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THU0583 Quiescence in Active and Inactive Non-Infectious, Intermediate, Posterior, or Panuveitis in Patients Treated with Adalimumab: Visual I and Visual II Trials
  1. R. Landewe1,
  2. I. van der Horst-Bruinsma2,
  3. S. Tari3,
  4. S. Florentinus3,
  5. A. Song3,
  6. M. Kron4,
  7. S. Pathai5,
  8. J. Rosenbaum6
  1. 1University of Amsterdam
  2. 2VU University Medical Center, Amsterdam, Netherlands
  3. 3AbbVie Inc, North Chicago, United States
  4. 4AbbVie Deutschland GmbH & Co KG, Ludwigshafen, Germany
  5. 5AbbVie Ltd, Maidenhead, United Kingdom
  6. 6Oregon Health & Science University, Portland, United States


Background There is an unmet need for effective therapies for patients (pts) with non-infectious intermediate, posterior, or panuveitis who are at risk for long-term side effects from chronic corticosteroid use. The therapeutic goal in uveitis is to achieve quiescence and adalimumab (ADA) has been shown to lower uveitic flare or vision loss in pts with active (VISUAL I) and inactive (VISUAL II) uveitis1,2. As 40–50% of uveitis pts have accompanying extra-ocular rheumatic associations such as Behcet's disease, sarcoidosis, understanding ocular quiescence will not only aid ophthalmologists but also rheumatologists in the overall management of the pt3.

Objectives To assess the control of inflammation over time in pts treated with ADA in the VISUAL I and II trials.

Methods Adults with non-infectious intermediate, posterior, or panuveitis were enrolled in 2 global phase 3, double-masked trials: VISUAL I (pts with active uveitis despite ≥2 weeks [wk] of prednisone [PS] 10–60 mg/d) and VISUAL II (pts with inactive disease dependent on 10–35 mg/d of PS to maintain inactivity). Pts were randomized 1:1 to receive placebo (PBO) or ADA (80mg wk0, followed by 40mg every other wk from wk1 up to 80wks). In VISUAL I, all pts received a PS burst followed by taper to 0mg by wk15. In VISUAL II, PS taper to 0mg was mandatory by wk19. Quiescence as a pre-specified endpoint was defined as no new active inflammatory lesions and anterior chamber cell grade and vitreous haze grade ≤0.5+. Steroid free quiescence at each visit was additionally reported from wks16–52 for VISUAL I and from wk20- 52 for VISUAL II. Non-responder imputation was used for missing data. Statistical comparison between PBO and ADA was based on Chi-square test. Adverse events (AEs) were monitored.

Results A greater proportion of pts in the ADA group than the PBO group achieved quiescence at each visit in both VISUAL I and VISUAL II. Statistically significance between ADA and PBO groups were observed at each visit from wks6–52 for VISUAL I, excluding wks6 and 12 and from wks8–52, excluding wks12 and 32 for VISUAL II (Fig. A,B).Similar results were observed for pts in steroid-free quiescence. Statistically significant differences between ADA and PBO groups occurred at each visit from wks20–52 for VISUAL I and from wks20–52, except wk32 for VISUAL II (Fig. C,D).Safety data from the VISUAL I and II trials have previously been reported1,2. Rates of AEs were similar between ADA and PBO groups.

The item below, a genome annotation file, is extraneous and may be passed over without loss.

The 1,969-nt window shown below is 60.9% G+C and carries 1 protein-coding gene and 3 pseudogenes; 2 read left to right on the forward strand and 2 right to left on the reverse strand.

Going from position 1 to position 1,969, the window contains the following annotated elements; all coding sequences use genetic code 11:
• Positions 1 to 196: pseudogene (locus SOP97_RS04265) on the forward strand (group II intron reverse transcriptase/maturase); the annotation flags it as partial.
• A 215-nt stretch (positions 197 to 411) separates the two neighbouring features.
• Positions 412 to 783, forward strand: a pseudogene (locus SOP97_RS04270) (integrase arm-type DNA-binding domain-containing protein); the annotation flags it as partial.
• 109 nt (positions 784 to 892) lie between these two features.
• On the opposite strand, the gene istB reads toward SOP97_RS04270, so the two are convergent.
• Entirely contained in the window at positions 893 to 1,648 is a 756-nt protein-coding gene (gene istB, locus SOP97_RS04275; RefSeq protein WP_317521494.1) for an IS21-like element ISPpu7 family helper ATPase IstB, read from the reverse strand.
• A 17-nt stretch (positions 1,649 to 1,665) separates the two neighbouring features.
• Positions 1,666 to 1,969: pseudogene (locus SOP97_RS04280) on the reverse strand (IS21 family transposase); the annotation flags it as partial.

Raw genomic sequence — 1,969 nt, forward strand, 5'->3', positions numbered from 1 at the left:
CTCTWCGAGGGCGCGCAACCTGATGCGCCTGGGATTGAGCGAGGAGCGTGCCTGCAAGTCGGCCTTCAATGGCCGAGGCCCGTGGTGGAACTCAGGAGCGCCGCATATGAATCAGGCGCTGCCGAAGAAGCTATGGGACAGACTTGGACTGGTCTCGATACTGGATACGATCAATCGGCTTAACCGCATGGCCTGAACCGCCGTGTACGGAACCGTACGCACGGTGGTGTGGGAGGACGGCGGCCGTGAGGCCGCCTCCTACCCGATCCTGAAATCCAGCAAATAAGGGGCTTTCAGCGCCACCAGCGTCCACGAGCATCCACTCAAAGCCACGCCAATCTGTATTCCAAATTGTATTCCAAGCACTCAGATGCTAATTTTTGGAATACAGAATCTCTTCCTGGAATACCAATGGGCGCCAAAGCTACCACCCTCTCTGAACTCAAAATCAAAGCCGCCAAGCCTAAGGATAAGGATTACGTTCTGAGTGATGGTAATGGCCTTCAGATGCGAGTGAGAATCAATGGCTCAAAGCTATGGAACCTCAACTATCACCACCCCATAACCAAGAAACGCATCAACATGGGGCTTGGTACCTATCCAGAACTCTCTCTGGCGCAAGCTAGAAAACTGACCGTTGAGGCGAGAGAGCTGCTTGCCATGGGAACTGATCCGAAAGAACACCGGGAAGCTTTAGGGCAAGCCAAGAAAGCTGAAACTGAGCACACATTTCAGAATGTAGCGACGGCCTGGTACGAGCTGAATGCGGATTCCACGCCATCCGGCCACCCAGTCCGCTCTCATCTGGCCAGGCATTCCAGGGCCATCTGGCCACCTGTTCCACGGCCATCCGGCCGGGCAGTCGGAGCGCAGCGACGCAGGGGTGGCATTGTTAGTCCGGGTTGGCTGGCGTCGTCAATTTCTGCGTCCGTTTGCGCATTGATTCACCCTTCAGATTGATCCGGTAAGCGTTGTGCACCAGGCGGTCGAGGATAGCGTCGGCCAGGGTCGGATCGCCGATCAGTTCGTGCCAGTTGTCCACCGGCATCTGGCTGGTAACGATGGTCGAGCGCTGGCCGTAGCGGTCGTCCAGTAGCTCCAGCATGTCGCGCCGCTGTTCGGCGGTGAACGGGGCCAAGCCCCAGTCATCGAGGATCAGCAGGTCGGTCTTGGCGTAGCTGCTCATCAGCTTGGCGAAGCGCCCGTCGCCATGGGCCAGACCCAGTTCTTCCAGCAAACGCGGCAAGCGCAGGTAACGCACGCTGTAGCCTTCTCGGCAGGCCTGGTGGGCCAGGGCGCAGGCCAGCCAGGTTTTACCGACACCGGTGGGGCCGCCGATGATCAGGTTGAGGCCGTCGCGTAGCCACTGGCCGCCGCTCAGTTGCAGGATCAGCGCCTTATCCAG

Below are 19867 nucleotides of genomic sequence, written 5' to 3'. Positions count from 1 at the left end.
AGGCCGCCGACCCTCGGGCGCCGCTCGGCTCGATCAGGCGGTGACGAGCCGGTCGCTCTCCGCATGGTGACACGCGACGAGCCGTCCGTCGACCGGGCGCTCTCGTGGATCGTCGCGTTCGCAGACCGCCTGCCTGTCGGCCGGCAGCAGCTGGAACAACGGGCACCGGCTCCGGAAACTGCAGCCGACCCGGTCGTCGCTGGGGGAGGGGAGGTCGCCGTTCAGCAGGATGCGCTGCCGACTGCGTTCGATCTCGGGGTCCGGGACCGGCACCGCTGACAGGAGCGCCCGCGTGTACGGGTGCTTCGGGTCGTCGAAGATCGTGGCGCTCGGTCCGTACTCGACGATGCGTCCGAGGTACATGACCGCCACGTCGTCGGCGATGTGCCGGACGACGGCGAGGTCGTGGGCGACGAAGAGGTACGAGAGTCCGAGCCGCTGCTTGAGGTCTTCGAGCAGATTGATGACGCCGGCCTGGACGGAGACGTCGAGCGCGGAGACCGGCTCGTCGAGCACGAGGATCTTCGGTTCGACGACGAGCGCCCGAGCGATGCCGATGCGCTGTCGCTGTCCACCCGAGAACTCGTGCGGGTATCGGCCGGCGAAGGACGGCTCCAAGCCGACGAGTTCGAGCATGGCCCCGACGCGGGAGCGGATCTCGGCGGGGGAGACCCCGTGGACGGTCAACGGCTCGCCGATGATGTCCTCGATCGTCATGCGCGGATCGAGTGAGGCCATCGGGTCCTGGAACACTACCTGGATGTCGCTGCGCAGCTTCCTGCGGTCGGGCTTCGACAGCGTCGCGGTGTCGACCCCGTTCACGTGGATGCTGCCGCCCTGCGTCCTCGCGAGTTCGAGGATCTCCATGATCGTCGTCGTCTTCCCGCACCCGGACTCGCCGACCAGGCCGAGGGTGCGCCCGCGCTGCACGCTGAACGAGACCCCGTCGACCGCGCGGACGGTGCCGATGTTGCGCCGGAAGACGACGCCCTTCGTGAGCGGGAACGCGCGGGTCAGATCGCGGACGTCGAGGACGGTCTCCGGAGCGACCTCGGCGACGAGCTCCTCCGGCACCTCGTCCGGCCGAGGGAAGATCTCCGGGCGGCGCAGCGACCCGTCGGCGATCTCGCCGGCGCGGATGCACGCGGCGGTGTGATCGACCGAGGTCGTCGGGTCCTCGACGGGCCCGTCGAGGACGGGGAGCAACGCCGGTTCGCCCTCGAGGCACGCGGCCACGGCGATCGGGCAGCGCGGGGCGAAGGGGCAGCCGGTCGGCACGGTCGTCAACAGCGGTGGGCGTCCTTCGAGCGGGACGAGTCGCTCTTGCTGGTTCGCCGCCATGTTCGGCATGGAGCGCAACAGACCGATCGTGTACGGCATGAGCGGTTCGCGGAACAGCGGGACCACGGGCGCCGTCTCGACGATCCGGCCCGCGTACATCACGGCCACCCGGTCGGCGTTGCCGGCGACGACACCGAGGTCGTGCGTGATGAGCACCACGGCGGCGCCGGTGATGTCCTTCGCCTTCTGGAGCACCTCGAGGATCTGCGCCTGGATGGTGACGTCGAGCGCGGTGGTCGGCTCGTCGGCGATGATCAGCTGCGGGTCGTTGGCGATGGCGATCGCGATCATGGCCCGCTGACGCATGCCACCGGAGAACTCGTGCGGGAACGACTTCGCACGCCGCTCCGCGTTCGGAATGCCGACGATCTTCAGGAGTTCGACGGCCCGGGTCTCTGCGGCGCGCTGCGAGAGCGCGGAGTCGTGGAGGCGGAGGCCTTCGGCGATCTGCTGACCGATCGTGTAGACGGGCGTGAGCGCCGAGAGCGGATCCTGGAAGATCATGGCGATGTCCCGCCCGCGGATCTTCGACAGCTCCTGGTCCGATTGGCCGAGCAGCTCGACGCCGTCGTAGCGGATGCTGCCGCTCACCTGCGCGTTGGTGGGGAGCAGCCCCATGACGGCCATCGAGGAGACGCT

Conclusions Pts with non-infectious, intermediate, posterior, or panuveitis achieved significantly higher rates of quiescence and steroid-free quiescence with ADA treatment than PBO in the VISUAL I and II trials. The safety profile of ADA was consistent with the known safety profile across the approved ADA indications.

  1. Nguyen Rheumatol.2015;67(suppl10)

  2. Jaffe Rheum Dis.2015;74(suppl 2):849

  3. Hooper Curr Rheum Rev.2011,7,24–38

Acknowledgement AbbVie funded the VISUAL studies and participated in the interpretation of data, review, and approval of publication. Medical writing support was provided by Gaurav Patki, PhD, of AbbVie.

Disclosure of Interest R. Landewe Grant/research support from: Abbott, Amgen, Centocor, Novartis, Pfizer, Roche, Schering-Plough, UCB and Wyeth, Consultant for: advisory boards for Abbott/AbbVie, Ablynx, Amgen, Astra-Zeneca, BMS, Janssen (formerly Centocor), GSK, Merck, Novo-Nordisk, Novartis, Pfizer, Roche, Schering-Plough, TiGenics, UCB, and Wyeth; is Director of Rheumatology Consultancy BV, I. van der Horst-Bruinsma Grant/research support from: unrestricted research grants from Pfizer, MSD and AbbVie, Consultant for: for AbbVie, MSD, UCB, S. Tari Employee of: full-time employees of AbbVie and may hold stock and/or options., S. Florentinus Employee of: full-time employees of AbbVie and may hold stock and/or options., A. Song Employee of: full-time employees of AbbVie and may hold stock and/or options., M. Kron Employee of: full-time employees of AbbVie and may hold stock and/or options., S. Pathai Employee of: full-time employees of AbbVie and may hold stock and/or options., J. Rosenbaum Grant/research support from: Alcon Research Institute., Consultant for: AbbVie, UCB, XOMA, Santen, Novartis, Medimmune, Cavtherx, Portage, Topivert, Regeneron, Allergan, and Sanofi

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